Is It Better to Stop Smoking Abruptly or Gradually?
Michael Craig Miller, MD
Harvard Health Letters
Q. I've tried to quit smoking three times. A friend suggested that instead of giving cigarettes up all at once that I try to kick the habit gradually. Which method is best?
A. The traditional view has been that establishing a "quit day" to stop smoking helps increase the chance that people will actually be able to kick the habit. But a review by the international Cochrane Collaboration concluded that a more gradual approach is just as effective and may be more appealing to smokers who want to quit.
The authors reviewed 10 randomized controlled studies, involving 3,760 participants, comparing the outcomes of quitting abruptly or gradually. They found that abstinence rates were about the same regardless of whether people quit smoking abruptly or gradually, whether they used nicotine replacement therapy, and whether they tried to quit on their own or participated in a support group.
Unfortunately, the analysis further confirmed the sad reality that you are not alone -- most people were unable to kick the habit after one try. Over all, 202 of 1,979 smokers (10.2 percent) who stopped smoking gradually remained abstinent at least six months later, compared with 192 of 1,781 smokers (10.7 percent) who quit smoking abruptly.
Still, smokers who want to quit have other options. Research on smoking cessation suggests that combining methods -- such as using both a support group and nicotine replacement therapy -- boosts the odds of quitting. In addition, the Cochrane review did not examine the impact of medications such as bupropion (Zyban), which can be used in combination with nicotine replacement therapy.
Another option is varenicline (Chantix), which both imitates and blocks the effects of nicotine, reducing craving in some smokers. Whatever you do, keep trying. Many smokers make multiple attempts before succeeding.
Available at Amazon.com:
- Is It Better to Stop Smoking Abruptly or Gradually?
- Brain Scan Alone Cannot Predict Likelihood of Dementia
- Is Sunscreen Dangerous? 4 Sun Protection Dos And Don'ts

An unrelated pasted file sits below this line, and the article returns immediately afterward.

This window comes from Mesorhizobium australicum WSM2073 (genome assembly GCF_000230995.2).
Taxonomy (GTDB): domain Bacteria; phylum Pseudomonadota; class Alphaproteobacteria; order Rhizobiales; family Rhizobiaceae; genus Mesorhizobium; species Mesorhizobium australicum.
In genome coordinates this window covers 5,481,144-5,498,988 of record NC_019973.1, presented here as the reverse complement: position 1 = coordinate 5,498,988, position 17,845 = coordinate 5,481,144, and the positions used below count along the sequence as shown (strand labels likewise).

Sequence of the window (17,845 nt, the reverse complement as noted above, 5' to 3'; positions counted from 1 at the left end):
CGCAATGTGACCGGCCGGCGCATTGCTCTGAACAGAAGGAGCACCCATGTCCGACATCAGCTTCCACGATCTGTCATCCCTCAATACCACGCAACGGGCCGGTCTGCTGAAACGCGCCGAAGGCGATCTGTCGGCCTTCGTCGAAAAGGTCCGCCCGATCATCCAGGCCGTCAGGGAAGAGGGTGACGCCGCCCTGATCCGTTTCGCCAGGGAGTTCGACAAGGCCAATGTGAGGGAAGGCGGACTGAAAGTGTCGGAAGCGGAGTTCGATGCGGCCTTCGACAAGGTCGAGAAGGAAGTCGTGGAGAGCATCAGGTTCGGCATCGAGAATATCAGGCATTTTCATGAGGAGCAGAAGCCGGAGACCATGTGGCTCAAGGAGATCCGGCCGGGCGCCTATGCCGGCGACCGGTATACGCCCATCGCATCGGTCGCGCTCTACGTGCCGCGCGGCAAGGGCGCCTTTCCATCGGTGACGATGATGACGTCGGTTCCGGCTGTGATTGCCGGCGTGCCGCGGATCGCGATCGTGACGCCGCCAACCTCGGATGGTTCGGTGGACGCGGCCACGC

- Low Platelet Count Not Necessarily Reason to Postpone Surgery
- Could Swimming in Cool Water Cause a Heart Attack?
- Bringing Psoriasis Under Control
- Best Summer Foods for Sensitive Stomachs
- Fight the Common Mold Allergy
- Largest Ever Cell Phone Cancer Study is Inconclusive
- Treating Early-Stage Esophageal Cancer
- TNF Inhibitors Offer Relief to Those With Rheumatoid Arthritis
- Prostate Exam Good First Stop When PSA Levels Increase
- 7 Nasty Germs That Could Land Your Kid in the Hospital And How to Avoid Them
- Secondhand Smoke A Serious Public and Personal Health Problem
- What to do About Excessive Belching and Feeling Full?
- Chest Pain: A Heart Attack or Something Else?
- Screening Plays Key Role in Detecting Polyps Before They Become Cancerous
- Learn How to Read Supplement Labels
- Compression-Only CPR Can Replace Conventional CPR in Many Circumstances
- Diabetes: Could You Have Diabetes and Not Know It
- Fighting Inflammation with Food
- Cortisone Injections Unlikely to Have Negative Affect on Bones
- Bad Health Habits Rob Years From Life Span
- The Importance of Decreasing Dietary Sodium
- Chronic Obstructive Pulmonary Disease (COPD): Takes Your Breath Away
- 7 Ways to Prevent Heart Disease
- Hypotension or Stiff Arteries May Cause Low Diastolic Blood Pressure
- Is It OK to Travel to a High Altitude With High Blood Pressure?
- Existing Drugs to Treat Herpes Are Very Effective
- Dry Mouth Can Be a Serious Problem
- 6 Simple Ways to Improve Symptoms of Fibromyalgia
- All About Gout: Old Disease Becoming More Common
- Frequent Monitoring Critical to Effectively Manage Scleroderma
- How to Identify Suicide Risk Before It's Too Late
- Tips for Natural Allergy Relief
- Inflammation May Play Role in Irritable Bowel Syndrome
- Bouncing Back After Being Sick
- Nicotine Patch May Offer Some Benefit to Ulcerative Colitis
- Common Myths and Misconceptions About Diabetes
- Vitamin E Supplements Not Recommended for Those With Diabetes
- Tick-Borne Disease Risk Peaks in Spring and Summer
- Meibomitis Creates Receptive Environment for Bacteria
- Top 4 Seasonal Allergy Mistakes
- Stress Less: Ten Strategies That Work
- Paralyzed Limbs Revived by Hacking Into Nerves
- Can Acid Reflux Damage my Esophagus
- Treadmill Test Can Reveal Hidden Problems in Heart
- Suffering From Allergies? Tailor Treatment to Your Symptoms
- Researchers Break Through to Unconscious Patients
- Key Factors Related to Heart Attack Risk
- Type 2 Diabetes Increases Risk for Cardiovascular Problems
- Hypochondria: The Impossible Illness
- Surgeries Can be Combined But May Not be Necessary
- Is Heartburn Surgery the Answer?
- Best Cooking Methods for Heartburn Sufferers
- 14 Things You Might Not Know About Aspirin
Copyright © 2010 Harvard Health. All rights reserved.